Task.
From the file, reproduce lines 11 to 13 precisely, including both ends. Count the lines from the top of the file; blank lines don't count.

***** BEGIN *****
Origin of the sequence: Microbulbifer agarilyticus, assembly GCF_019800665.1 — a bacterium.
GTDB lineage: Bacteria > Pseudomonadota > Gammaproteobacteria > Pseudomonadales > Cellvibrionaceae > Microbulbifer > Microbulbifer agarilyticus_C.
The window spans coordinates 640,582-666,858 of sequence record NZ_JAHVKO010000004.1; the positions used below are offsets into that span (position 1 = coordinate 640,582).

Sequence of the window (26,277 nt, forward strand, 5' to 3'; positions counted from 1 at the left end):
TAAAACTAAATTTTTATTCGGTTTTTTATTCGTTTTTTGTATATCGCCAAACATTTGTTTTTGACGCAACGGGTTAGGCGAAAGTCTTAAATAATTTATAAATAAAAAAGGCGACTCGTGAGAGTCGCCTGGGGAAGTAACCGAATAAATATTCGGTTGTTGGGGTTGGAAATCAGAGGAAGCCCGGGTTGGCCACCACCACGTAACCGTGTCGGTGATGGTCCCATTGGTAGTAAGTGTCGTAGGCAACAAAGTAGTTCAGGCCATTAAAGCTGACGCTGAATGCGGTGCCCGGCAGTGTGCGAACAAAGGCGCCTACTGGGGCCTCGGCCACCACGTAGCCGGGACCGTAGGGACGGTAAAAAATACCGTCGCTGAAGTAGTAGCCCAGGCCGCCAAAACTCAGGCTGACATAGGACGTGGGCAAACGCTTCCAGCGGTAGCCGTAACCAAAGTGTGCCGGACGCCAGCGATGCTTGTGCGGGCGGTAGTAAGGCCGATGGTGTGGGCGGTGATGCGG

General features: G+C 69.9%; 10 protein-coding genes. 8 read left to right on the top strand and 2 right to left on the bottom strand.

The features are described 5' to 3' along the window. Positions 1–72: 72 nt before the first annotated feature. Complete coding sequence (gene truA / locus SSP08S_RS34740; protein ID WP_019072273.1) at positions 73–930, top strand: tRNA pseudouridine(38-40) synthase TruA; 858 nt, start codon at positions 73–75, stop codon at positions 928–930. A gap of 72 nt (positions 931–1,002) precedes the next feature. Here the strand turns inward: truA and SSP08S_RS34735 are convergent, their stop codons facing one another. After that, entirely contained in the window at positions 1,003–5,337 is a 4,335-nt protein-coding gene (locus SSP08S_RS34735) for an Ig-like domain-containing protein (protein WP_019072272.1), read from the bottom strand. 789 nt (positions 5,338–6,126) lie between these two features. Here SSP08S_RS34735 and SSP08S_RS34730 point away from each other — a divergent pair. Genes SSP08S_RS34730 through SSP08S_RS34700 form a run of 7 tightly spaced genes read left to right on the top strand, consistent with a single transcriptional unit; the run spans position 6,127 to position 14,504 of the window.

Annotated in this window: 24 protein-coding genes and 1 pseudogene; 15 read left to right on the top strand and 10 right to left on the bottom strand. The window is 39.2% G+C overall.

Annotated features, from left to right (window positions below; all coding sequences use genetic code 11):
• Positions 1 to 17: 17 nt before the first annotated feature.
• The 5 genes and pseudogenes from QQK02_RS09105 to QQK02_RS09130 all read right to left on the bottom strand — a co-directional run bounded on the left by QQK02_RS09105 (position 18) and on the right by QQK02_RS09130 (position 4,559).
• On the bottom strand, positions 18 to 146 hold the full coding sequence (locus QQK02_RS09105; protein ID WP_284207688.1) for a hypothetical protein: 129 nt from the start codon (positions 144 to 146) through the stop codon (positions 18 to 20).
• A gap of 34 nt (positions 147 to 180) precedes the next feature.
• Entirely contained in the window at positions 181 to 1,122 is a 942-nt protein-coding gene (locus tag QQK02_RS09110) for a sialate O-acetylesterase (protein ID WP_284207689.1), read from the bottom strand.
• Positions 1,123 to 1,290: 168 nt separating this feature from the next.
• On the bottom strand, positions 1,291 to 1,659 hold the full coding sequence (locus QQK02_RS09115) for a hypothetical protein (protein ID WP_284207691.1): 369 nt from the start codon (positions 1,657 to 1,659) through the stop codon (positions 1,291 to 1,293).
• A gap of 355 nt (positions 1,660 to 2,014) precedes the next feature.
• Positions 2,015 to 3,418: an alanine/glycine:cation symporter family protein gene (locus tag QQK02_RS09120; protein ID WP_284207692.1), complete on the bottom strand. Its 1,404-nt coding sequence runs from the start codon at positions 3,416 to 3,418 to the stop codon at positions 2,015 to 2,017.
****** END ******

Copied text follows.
• The 5 genes and pseudogenes from QQK02_RS09105 to QQK02_RS09130 all read right to left on the bottom strand — a co-directional run bounded on the left by QQK02_RS09105 (position 18) and on the right by QQK02_RS09130 (position 4,559).
• On the bottom strand, positions 18 to 146 hold the full coding sequence (locus QQK02_RS09105; protein ID WP_284207688.1) for a hypothetical protein: 129 nt from the start codon (positions 144 to 146) through the stop codon (positions 18 to 20).
• A gap of 34 nt (positions 147 to 180) precedes the next feature.